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# How to Calculate Straight Line Depreciation

August 20, 2024
Bill Kimball

Like the first accounting year, the depreciation expense recorded in the last year also needs to be adjusted by the time factor to ensure that the asset is not depreciated above its depreciable cost or after its sale. There are a lot of reasons businesses choose to use the straight line depreciation method. Business owners use straight line depreciation to write off the expense of a fixed asset. The straight line method of depreciation gradually reduces the value of fixed or tangible assets by a set amount over a specific period of time. Only tangible assets, or assets you can touch, can be depreciated, with intangible assets amortized instead.

## How is straight-line method of depreciation calculated?

So, the amount of depreciation declines over time, and continues until the salvage value is reached. The straight line method charges the same amount of depreciation in every accounting period that falls within an asset’s useful life. Depreciation expense in the year of acquiring an asset is the full year’s depreciation expense calculated using the straight line depreciation formula and multiplying that by the time factor. To calculate the straight line basis, take the purchase price of an asset and then subtract the salvage value, its estimated value when it is no longer expected to be needed. Then divide the resulting figure by the total number of years the asset is expected to be useful.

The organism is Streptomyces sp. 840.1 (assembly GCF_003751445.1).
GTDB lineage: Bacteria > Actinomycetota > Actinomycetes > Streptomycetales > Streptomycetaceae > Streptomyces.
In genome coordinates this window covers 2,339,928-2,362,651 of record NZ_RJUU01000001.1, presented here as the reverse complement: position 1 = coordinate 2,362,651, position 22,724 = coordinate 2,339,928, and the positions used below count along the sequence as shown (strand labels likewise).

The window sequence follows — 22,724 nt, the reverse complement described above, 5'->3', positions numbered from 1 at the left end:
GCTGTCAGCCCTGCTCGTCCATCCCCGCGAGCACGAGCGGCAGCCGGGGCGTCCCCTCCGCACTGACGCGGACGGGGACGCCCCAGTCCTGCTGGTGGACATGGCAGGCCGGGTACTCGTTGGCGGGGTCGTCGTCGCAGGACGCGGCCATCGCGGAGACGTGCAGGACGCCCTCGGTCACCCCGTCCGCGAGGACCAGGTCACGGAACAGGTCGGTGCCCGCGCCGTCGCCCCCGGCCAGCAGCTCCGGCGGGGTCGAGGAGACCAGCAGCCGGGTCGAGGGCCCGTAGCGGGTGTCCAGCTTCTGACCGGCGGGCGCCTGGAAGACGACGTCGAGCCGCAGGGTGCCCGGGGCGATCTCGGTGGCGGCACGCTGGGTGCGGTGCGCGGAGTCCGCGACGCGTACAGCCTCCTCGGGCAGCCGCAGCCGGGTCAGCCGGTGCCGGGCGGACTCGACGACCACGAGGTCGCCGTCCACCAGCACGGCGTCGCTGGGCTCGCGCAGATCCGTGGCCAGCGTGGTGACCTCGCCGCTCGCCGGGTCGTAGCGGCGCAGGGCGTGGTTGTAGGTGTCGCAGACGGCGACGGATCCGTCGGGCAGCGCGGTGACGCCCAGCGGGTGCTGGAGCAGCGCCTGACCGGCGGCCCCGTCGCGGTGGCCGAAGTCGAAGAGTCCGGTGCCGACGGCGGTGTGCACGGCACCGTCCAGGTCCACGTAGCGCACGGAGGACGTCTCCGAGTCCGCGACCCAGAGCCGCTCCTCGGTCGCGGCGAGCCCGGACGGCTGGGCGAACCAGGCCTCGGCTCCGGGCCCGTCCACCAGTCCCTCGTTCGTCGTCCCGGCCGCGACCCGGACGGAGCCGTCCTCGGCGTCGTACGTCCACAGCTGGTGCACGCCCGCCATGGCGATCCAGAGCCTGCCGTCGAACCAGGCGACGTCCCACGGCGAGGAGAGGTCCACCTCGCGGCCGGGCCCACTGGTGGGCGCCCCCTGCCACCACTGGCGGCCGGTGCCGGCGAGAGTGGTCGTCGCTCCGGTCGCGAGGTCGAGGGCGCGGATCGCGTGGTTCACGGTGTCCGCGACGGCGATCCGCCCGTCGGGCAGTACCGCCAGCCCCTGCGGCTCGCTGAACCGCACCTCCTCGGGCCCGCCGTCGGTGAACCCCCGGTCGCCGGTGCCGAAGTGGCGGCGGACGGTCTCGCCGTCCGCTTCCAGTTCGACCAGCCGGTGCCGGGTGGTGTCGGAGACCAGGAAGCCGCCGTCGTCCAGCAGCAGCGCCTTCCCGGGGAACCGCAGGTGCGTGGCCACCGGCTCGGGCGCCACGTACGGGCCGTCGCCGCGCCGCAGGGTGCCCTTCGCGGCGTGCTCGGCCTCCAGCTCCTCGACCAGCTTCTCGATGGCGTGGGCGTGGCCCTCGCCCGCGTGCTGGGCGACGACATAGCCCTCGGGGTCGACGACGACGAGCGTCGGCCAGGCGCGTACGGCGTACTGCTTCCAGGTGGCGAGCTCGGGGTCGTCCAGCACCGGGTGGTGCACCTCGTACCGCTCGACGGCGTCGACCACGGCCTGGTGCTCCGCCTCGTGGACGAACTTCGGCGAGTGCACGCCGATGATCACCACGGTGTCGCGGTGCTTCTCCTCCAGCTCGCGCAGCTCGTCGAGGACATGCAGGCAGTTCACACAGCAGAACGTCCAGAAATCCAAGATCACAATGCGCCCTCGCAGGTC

## Part 2: Your Current Nest Egg

Company A purchases a machine for \$100,000 with an estimated salvage value of \$20,000 and a useful life of 5 years. If you don’t expect the asset to be worth much at the end of its useful life, be sure to figure that into the calculation. Accumulated depreciation on 30 June 2020 will therefore be \$2000 x 2.5 which is equal to \$5000. For instance, let’s take an example of Acer Computer, which buys a \$2,000 McAfee antivirus software that won’t be used for five years, and its estimated residual value is \$500. A financial professional will offer guidance based on the information provided and offer a no-obligation call to better understand your situation.